[h4]The case for long toss:[/h4]

The Believers: Some of the most notable advocates for long toss can be found in the ranks of today’s young and rising stars. Two that have been getting a lot of attention lately are the Diamondback’s Trevor Bauer and Orioles prospect Dylan Bundy. Both have huge upside and have been noted for having tremendous work ethic and rigorous training regimens. And there are plenty of others in favor of long toss including the likes of Greg Maddux, Nolan Ryan and pitching coach Leo Mazzone, whose Braves pitching staffs were among the most durable and consistent the game has ever seen. Some other big proponents of long toss include prominent trainers and instructors like Alan Jaeger, Ron Wolforth and Eric Cressey.

According to the Believers, some benefits of long toss are:

[circle_list] [list_item]Helps get your mechanics in sync: to throw the ball a long way you need to throw with your entire body. Stated another way, the intent to throw farther leads to more efficient mechanics.[/list_item] [list_item]Helps condition and stretch out your arm: builds endurance and develops better external shoulder rotation (important for velocity).[/list_item] [list_item]Gives you instant feedback: thrown well, the ball goes farther. You can also see the flight of the ball and the effect of arm slot/hand position.[/list_item] [list_item]Helps develop better control – hitting a target farther away becomes more challenging, requiring greater precision.[/list_item] [list_item]And here is the big key benefit that most point to: the pull-down phase – as you bring it back in gradually to 60 ft. this phase teaches your body what it needs to do in order to get on top of the ball and get your pitches down in the zone.[/list_item] [/circle_list] [h4]The case against long toss:[/h4]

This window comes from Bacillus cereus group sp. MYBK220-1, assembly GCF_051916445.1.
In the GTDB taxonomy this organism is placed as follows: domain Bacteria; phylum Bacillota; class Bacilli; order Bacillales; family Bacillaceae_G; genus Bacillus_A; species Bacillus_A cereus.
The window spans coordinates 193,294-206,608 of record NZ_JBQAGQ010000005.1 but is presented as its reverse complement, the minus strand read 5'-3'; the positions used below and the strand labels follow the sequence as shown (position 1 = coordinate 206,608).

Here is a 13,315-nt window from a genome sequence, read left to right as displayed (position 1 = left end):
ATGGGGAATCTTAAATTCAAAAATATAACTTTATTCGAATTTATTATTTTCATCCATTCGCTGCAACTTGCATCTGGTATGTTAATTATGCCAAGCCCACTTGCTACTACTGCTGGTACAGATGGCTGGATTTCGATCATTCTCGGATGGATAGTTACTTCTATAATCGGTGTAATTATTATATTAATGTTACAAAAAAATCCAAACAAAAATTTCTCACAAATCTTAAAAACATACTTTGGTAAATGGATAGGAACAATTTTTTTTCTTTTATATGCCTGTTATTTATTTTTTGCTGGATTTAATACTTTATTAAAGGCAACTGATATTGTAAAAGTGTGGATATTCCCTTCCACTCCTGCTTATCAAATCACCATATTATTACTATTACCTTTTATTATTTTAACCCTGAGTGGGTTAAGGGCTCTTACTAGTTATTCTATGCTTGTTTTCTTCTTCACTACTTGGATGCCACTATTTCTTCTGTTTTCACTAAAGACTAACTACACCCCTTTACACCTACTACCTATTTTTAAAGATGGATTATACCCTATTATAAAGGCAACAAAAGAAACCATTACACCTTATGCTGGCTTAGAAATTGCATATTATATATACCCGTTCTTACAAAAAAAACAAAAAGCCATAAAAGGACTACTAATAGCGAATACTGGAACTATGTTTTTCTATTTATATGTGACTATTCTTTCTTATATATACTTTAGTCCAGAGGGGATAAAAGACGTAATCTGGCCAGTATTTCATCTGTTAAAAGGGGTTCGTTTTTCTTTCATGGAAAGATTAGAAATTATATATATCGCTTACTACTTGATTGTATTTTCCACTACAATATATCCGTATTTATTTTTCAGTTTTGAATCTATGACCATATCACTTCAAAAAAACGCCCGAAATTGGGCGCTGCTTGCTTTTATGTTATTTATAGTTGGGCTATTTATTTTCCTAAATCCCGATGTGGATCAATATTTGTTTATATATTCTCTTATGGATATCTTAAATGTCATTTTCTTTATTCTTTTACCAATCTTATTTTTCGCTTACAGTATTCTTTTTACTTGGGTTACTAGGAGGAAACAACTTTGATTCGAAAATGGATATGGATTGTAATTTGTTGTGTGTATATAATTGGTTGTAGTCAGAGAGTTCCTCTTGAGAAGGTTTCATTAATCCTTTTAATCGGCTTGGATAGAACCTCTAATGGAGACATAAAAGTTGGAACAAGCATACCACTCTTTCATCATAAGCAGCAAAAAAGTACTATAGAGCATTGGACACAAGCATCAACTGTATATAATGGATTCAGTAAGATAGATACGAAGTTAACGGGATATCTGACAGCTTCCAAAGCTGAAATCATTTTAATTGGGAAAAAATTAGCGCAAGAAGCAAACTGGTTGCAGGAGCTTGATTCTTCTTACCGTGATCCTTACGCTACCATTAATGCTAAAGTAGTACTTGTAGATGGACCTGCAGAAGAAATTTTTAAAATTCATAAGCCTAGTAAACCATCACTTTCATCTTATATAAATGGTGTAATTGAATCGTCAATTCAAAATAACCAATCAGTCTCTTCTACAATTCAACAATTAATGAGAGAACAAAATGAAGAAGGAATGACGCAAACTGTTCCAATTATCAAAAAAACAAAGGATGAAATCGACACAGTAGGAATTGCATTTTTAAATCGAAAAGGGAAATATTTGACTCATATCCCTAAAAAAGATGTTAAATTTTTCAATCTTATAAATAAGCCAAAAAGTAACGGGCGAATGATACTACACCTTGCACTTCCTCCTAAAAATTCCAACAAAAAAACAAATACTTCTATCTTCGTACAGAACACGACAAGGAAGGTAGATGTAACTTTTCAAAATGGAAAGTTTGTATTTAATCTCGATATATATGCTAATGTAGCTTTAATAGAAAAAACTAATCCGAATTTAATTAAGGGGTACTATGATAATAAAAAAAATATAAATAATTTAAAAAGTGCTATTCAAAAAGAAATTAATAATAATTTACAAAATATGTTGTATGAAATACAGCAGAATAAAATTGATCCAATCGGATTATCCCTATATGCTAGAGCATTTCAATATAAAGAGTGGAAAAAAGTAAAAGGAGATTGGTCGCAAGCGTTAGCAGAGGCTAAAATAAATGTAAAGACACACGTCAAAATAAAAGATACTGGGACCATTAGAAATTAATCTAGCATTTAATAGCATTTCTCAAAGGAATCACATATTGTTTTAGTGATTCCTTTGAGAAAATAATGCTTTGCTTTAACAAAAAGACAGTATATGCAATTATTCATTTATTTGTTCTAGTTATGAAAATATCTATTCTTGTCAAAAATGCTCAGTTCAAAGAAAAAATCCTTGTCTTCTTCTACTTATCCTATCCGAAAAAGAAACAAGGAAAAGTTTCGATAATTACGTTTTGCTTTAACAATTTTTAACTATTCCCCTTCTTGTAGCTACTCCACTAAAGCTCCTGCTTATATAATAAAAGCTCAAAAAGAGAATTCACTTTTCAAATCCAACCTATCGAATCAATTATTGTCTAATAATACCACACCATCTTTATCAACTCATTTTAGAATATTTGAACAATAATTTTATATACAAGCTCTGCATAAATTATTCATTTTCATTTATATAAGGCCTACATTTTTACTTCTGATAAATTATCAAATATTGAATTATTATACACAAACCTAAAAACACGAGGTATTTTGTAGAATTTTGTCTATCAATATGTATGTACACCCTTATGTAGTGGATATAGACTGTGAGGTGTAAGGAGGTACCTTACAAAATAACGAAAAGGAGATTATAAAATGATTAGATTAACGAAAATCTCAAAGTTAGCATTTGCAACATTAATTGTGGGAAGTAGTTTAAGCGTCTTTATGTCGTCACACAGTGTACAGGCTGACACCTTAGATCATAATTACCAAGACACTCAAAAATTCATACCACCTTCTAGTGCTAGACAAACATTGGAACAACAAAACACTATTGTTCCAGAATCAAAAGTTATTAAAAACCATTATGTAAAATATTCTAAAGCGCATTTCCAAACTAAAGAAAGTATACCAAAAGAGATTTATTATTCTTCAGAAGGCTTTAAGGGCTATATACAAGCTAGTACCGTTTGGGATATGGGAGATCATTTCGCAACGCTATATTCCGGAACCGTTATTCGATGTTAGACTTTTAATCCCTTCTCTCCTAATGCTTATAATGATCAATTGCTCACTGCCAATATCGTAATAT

The Naysayers: The voices against long toss are fewer these days, but many MLB organizations continue to impose distance limits in their throwing programs. And it’s understandable. With pitching injuries so prevalent, organizations are focused on doing anything they can to protect their investments and keep pitchers healthy. These throwing programs were originally designed for pitchers rehabbing from injuries, limiting the distance to 120 ft. Since organizations view these programs as safe, they simply use them as the guide for all of their pitchers. Today some of the loudest voices against long toss include online pitching authorities Dick Mills and Brent Pourciau.